Just a note on same sex bunnies getting along.  It can happen, but it can be challenging.  Their is a hierarchy within the bunny world.  One among the group, and then another within the same sexes.  Males fight for territory of mating rights, females fight for territory for safer birthing areas - it's in their instincts so though spaying can temper this, they can still be a challenge to bond.

If you go to a pet store, my guess would be that the rabbits would be young?  Unaltered?   So even if she finds a "passive" male ore female, when that baby bunny reaches sexual maturity, a whole new personality can emerge.  You may not know if that baby bunny is going to be a dominant rabbit or not, it'll all be in the hormones, and those don't happen until around 3- 4 months.  

Have you ever thought of going to a rescue group or shelter/humane society?   Many are experienced in bonding, and can help you through bunny dating.  I know that when I worked and volunteered at shelters, people would bring in their bunny, and I would bring out a bunny and see how their bunny reacted. I could read the body language and tell if their bunny would be okay with a dominant bunny or had to have a passive bunny. I could then go and find a better choice - one that would more likely succeed though a bonding process.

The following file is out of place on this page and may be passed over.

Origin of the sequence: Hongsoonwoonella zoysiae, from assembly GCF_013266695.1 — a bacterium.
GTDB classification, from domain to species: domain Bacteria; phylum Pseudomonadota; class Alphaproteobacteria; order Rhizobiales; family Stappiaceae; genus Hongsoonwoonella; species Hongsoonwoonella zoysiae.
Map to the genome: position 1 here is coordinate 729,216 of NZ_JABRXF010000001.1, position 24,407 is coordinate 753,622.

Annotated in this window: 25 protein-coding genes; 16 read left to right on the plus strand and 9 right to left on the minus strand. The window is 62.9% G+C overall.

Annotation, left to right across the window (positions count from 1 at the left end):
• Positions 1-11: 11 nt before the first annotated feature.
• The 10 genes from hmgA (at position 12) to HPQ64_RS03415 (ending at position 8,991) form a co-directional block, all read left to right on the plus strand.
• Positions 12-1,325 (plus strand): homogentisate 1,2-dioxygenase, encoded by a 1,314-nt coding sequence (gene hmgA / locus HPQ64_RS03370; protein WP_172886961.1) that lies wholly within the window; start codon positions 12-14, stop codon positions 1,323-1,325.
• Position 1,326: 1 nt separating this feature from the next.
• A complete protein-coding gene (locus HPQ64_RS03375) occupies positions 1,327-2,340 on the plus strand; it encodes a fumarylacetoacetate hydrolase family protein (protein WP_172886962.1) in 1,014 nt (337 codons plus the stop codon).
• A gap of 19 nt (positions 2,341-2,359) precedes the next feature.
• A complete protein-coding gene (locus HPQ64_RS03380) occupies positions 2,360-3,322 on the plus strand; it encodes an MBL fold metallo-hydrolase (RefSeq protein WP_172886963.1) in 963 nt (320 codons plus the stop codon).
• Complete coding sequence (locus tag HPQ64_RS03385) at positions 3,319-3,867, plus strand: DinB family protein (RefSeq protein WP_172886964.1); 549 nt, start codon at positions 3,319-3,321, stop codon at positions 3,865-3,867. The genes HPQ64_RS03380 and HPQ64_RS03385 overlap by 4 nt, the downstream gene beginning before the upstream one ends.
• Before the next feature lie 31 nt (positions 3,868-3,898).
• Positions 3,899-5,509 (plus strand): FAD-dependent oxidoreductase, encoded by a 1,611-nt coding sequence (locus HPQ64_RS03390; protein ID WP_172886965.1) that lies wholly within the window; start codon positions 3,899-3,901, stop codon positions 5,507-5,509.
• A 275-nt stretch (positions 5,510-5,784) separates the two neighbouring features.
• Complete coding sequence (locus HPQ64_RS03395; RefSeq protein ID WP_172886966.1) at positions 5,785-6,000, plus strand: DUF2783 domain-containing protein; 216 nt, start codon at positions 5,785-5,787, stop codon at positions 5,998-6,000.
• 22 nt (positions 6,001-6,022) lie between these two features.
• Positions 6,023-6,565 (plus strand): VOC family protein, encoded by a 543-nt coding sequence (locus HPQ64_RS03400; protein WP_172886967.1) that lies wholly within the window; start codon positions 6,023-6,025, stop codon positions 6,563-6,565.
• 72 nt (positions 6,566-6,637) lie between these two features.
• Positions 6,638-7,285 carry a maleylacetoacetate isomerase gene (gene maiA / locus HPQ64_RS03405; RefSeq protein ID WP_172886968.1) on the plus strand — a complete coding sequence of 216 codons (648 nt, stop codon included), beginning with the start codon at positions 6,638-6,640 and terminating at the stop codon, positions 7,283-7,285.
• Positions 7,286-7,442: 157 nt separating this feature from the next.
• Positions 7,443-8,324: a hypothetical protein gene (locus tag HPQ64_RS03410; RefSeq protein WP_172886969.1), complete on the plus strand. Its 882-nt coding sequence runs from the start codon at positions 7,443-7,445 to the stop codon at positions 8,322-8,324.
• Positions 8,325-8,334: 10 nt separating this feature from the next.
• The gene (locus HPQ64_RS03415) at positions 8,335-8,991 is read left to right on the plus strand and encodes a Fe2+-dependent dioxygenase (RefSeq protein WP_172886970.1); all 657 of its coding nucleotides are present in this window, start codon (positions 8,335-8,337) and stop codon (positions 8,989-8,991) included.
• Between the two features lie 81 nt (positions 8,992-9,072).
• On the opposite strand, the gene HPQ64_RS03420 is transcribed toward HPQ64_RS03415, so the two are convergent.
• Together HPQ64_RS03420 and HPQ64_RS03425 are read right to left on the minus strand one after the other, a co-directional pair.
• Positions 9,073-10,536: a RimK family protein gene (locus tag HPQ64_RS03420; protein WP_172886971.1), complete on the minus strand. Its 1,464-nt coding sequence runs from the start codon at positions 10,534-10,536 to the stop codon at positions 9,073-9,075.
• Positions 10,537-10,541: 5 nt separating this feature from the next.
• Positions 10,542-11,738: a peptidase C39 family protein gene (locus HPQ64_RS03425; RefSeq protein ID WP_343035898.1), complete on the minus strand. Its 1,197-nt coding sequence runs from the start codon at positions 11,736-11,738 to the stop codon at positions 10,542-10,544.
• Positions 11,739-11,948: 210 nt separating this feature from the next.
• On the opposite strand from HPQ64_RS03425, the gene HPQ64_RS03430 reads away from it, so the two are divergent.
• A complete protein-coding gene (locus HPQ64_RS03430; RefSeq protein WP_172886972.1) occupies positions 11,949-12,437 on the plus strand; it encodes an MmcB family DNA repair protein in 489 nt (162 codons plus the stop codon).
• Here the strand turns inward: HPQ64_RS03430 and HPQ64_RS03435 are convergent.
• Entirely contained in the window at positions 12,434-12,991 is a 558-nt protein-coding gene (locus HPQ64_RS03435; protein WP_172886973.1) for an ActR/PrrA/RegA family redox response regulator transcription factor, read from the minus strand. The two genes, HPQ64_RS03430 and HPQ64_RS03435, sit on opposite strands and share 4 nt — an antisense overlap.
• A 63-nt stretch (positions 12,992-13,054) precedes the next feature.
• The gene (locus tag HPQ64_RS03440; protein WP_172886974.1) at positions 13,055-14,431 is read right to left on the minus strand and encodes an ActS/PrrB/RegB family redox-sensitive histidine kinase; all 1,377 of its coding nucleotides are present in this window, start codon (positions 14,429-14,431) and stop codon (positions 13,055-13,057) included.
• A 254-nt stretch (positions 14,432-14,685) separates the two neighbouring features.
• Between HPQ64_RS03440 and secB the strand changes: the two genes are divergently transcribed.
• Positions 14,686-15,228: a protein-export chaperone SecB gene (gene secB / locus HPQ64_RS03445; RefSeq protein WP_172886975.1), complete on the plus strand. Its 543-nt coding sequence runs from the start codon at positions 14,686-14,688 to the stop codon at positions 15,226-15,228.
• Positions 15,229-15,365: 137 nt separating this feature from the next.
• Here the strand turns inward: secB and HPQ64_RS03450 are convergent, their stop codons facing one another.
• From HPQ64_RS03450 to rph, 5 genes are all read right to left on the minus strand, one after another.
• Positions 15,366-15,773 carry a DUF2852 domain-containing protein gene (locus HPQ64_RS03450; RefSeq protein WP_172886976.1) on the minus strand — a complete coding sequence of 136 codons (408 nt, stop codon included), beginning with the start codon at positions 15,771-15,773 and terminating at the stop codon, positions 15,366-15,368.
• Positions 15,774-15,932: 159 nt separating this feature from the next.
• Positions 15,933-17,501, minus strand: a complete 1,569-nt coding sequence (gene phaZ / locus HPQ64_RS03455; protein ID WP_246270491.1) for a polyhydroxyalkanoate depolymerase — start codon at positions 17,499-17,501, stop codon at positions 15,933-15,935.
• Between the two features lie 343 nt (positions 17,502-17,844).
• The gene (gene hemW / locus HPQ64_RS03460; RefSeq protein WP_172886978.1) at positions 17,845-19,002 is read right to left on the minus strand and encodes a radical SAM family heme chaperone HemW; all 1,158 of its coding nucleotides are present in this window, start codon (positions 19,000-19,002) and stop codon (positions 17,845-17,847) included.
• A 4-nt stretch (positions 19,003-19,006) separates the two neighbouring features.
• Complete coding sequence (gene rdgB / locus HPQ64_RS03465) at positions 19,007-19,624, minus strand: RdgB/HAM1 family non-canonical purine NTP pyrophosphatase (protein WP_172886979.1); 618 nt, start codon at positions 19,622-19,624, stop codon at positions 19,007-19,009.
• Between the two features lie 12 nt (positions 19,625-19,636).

If you do decide to go the a pet store and pick-out a baby,  you will just  have to be very careful when you get home, and make sure to go through a bonding process, and then be prepared when the baby reaches 3 months old to watch very carefully for aggression, and if it's a male, you'll have to separate them before that, as females can get pregnant as early as 3 months (one good thing about most shelters, at least in the US, is that many times the rabbits are already altered.)

Either way, I do think having two rabbits is a great idea.   You just have to go through a bonding process to prevent fighting (they can seriously hurt each other)

Most really do crave companionship, and it's wonderful to see to bonded rabbits playing, sleeping and grooming each other.   And I know some people think that their rabbit will ignore them. I don't have that problem at all, if anything, when I pet one rabbit, the others come to join in, and we all cuddle!

Regarding when you move.   Moving can definitely start a whole new routine of marking - leaving poops everywhere, but it if you start to litter train now, it can only help cement in good habits.   Waiting doesn't help, and if anything, bad habits can start to cement in.